Is Mitt Romney Calling You a Freeloader?

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Presidential candidate Mitt Romney, by Flickr user Tobyotter.

Well, maybe and maybe not.

Watch this video – which was taped in secret – of the Republican presidential candidate, Mitt Romney, speaking at a fundraising event:

The clip is part of longer video of the same event, in which Romney talks about other issues. (For one thing, he says Obama bases his diplomacy on trying to use his "charm" to sway leaders of other countries.)

Watch the whole video >>

Was he talking about you? Let's take a look.

Who are the 47%?

Simply put, they are:

"[T]he portion of American households that owe no income tax for 2009."

If you don't pay income tax, it's very likely because you are low income or unemployed.

(Which raises the question: Is Romney saying that low-income Americans and the unemployed are "entitled" people who not only see themselves as "victims" and sponge off the government, but also are in the tank for Obama? More on this later.)

By the way, some people other than the poor don't pay income tax, either. A lot of those people are young, perhaps partly because many young people are employed on a very part-time basis.

And military veterans don't pay income taxes on their combat pay.

And that's just income tax. It doesn't mean they pay no taxes. (Most people pay payroll tax, which goes to Medicare and Social Security, as well as sales tax and other taxes.)

And if you pay no income tax or payroll tax, that's usually because you're either elderly and living on Social Security, or because you're low-income.

Here's where "non-payers" of income tax live:

If that section at the bottom reminds you a little bit of those red state / blue state maps, you're not wrong.

Red state, blue state

So it looks like Romney might have been referring to a lot of people who tend to vote Republican, not Democratic. Whoops.

What's Romney saying about it?

He admitted his comments weren't "elegantly stated."

Responding to the part in the video where he says "my job is not to worry about those people. I'll never convince them they should take personal responsibility and care for their lives," he said this:

"Of course, I want to help all Americans, all Americans, have a bright and prosperous future."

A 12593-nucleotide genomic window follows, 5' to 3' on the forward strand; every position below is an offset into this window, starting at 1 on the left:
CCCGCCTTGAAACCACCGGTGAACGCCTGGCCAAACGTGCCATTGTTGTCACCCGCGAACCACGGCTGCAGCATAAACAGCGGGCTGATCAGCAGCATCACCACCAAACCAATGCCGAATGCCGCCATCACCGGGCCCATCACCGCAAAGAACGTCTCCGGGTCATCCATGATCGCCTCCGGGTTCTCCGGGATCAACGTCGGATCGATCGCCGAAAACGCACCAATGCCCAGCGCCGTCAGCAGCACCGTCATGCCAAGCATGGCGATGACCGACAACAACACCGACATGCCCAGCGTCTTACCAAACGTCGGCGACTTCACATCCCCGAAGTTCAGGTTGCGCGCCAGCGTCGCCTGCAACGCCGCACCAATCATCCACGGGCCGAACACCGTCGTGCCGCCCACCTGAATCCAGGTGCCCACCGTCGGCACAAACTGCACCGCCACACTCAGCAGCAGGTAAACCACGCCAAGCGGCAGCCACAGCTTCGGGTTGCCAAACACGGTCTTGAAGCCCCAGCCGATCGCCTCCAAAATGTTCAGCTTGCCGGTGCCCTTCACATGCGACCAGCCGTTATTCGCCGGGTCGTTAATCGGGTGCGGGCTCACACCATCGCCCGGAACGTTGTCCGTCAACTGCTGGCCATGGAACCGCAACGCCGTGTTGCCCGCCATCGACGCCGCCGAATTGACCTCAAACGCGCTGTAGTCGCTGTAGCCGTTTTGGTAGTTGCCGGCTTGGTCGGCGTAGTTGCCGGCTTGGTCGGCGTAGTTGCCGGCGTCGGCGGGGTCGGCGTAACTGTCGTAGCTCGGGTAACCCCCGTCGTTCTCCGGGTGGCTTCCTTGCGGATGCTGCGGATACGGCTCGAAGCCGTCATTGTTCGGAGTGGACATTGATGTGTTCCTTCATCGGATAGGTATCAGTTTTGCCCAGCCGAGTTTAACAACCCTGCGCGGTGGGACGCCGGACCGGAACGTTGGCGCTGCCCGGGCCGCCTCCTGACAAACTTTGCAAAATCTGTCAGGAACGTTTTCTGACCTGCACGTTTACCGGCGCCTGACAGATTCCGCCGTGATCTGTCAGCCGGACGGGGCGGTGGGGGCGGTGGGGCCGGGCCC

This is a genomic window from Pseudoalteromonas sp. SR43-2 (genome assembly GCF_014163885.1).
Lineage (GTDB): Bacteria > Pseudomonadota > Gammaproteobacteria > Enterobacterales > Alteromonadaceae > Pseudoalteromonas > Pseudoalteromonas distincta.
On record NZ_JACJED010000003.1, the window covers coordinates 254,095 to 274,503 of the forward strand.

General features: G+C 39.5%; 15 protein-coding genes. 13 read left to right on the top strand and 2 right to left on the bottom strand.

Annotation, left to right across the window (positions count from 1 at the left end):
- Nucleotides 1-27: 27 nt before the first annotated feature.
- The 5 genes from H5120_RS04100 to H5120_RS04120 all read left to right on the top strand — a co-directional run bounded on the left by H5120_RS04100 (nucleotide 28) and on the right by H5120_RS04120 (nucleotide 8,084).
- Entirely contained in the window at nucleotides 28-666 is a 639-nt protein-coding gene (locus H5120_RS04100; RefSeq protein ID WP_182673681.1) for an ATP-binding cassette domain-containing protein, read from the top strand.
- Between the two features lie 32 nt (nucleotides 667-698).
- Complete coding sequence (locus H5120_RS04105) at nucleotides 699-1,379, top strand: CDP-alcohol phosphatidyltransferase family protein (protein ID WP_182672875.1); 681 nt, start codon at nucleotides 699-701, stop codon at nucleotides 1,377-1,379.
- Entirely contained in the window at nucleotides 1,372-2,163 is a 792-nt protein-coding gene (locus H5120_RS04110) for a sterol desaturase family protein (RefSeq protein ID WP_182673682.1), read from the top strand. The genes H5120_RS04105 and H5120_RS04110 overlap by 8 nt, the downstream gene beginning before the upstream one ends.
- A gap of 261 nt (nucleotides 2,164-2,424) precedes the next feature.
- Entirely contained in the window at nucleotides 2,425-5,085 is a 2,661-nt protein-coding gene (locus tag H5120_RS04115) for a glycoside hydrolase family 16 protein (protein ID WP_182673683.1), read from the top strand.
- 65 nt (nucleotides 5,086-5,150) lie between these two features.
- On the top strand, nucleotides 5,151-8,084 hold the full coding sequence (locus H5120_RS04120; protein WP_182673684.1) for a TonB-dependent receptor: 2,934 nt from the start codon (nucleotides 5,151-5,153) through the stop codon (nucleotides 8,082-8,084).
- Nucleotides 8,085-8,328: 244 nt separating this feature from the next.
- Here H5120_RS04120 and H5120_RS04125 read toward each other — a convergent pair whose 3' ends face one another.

He also said this to a Fox News reporter, according to Politico:

"And the problem right now is you see in this country so many people have fallen into poverty that they're not paying taxes - they have to rely on government. And the right course to help them is not just to have government handing out but instead government helping people to get back to good jobs."

Let me guess. People are getting hysterical about this, right?

Right.

https://twitter.com/chrisrockoz/status/247883135797325824

https://twitter.com/Mattison/status/248063871099736065

It's way beyond gaffe level. It's a full-blown firestorm.

Of course, it also became an instant joke, partly because Romney is very rich and has refused to make public how much he himself pays in taxes.

And some are saying that the Romney campaign's handling of the whole situation raises larger questions.

On the other hand, are some people supporting what Romney said? Absolutely.

Has Obama ever had a moment like this?

Well, when he said "you didn't build that" to small business owners a few weeks ago, that ticked off a lot of people too.

And some are saying the Romney video reminds them of when Obama was running for president in the first place and said some people who are frustrated with government "get bitter and they cling to guns or religion or antipathy towards people who aren't like them":

Still, President Obama and Vice President Joe Biden are saying the Romney video shows that their rival is "out of touch" and "doesn't get it."

By the way, Obama said the same thing four years ago about his opponent then, John McCain:

What really matters here?

Here are some of the big questions:

Holly Epstein Ojalvo

Holly’s mission is to inform, inspire, and empower engaged activists who will change the world. She was previously an editor at The New York Times and a high school teacher. She spent her brief 20’s slump at a mousepad factory. Holly earned a B.A. at Lafayette College and M.A.'s at U Delaware and NYU. She lives in Brooklyn with her husband, daughter, and cat, Tomie Twotone. Follow: @heoj.

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